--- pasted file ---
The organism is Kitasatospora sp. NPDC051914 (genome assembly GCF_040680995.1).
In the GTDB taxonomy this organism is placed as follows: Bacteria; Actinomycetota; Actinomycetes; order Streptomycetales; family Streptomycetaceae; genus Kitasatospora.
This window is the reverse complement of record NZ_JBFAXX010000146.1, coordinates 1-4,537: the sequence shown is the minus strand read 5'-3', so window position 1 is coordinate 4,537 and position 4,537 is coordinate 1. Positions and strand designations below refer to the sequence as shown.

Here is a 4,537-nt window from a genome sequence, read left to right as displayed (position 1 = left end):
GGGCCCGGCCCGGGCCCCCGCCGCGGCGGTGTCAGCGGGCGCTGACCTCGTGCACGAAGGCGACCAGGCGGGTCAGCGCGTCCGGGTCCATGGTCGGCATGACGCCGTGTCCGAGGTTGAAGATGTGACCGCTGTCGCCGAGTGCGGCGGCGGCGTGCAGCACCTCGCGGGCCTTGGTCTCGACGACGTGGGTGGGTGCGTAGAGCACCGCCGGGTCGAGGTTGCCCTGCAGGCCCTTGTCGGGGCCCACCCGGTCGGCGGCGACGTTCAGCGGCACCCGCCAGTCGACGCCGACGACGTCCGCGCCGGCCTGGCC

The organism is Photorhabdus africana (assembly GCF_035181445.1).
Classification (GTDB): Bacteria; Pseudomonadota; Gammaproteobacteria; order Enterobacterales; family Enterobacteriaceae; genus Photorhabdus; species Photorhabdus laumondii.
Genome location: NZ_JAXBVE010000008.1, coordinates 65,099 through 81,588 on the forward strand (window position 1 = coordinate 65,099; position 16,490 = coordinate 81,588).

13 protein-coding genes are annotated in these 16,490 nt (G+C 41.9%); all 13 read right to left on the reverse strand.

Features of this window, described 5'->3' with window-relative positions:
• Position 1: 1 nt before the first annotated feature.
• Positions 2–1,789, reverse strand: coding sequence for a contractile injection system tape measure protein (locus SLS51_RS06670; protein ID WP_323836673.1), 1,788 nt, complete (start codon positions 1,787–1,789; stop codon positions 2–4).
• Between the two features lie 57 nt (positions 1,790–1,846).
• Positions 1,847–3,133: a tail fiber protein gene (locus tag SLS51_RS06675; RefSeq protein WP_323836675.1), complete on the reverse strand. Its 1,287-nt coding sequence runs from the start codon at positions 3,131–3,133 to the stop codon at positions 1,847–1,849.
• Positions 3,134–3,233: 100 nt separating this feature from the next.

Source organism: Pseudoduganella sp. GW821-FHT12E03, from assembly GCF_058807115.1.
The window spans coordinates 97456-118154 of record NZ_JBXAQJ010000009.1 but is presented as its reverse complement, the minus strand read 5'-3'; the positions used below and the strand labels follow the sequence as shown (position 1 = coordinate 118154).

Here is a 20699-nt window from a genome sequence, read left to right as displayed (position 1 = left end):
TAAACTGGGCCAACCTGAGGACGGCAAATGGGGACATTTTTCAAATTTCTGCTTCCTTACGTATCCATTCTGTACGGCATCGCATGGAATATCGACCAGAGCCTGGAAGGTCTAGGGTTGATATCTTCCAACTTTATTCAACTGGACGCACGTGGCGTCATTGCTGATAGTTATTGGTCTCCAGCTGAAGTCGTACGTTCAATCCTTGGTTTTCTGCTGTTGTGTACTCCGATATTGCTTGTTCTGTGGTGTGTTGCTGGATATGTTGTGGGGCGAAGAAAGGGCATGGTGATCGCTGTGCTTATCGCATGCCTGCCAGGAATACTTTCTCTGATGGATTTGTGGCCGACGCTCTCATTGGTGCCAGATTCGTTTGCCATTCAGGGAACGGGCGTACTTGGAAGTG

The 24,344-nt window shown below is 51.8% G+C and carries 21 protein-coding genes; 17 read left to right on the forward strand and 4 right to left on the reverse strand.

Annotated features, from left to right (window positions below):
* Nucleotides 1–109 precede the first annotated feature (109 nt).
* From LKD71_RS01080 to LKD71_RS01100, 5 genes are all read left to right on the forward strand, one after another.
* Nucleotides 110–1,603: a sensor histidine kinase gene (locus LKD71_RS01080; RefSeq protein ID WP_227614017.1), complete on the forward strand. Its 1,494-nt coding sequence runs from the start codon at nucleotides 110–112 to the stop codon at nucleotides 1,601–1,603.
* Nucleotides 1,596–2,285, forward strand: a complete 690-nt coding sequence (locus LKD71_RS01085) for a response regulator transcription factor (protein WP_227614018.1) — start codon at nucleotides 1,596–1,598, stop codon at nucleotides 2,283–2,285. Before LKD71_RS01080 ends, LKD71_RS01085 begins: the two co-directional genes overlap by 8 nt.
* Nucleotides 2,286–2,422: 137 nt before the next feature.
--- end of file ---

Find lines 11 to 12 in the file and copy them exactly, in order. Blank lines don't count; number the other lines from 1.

• Position 1: 1 nt before the first annotated feature.
• Positions 2–1,789, reverse strand: coding sequence for a contractile injection system tape measure protein (locus SLS51_RS06670; protein ID WP_323836673.1), 1,788 nt, complete (start codon positions 1,787–1,789; stop codon positions 2–4).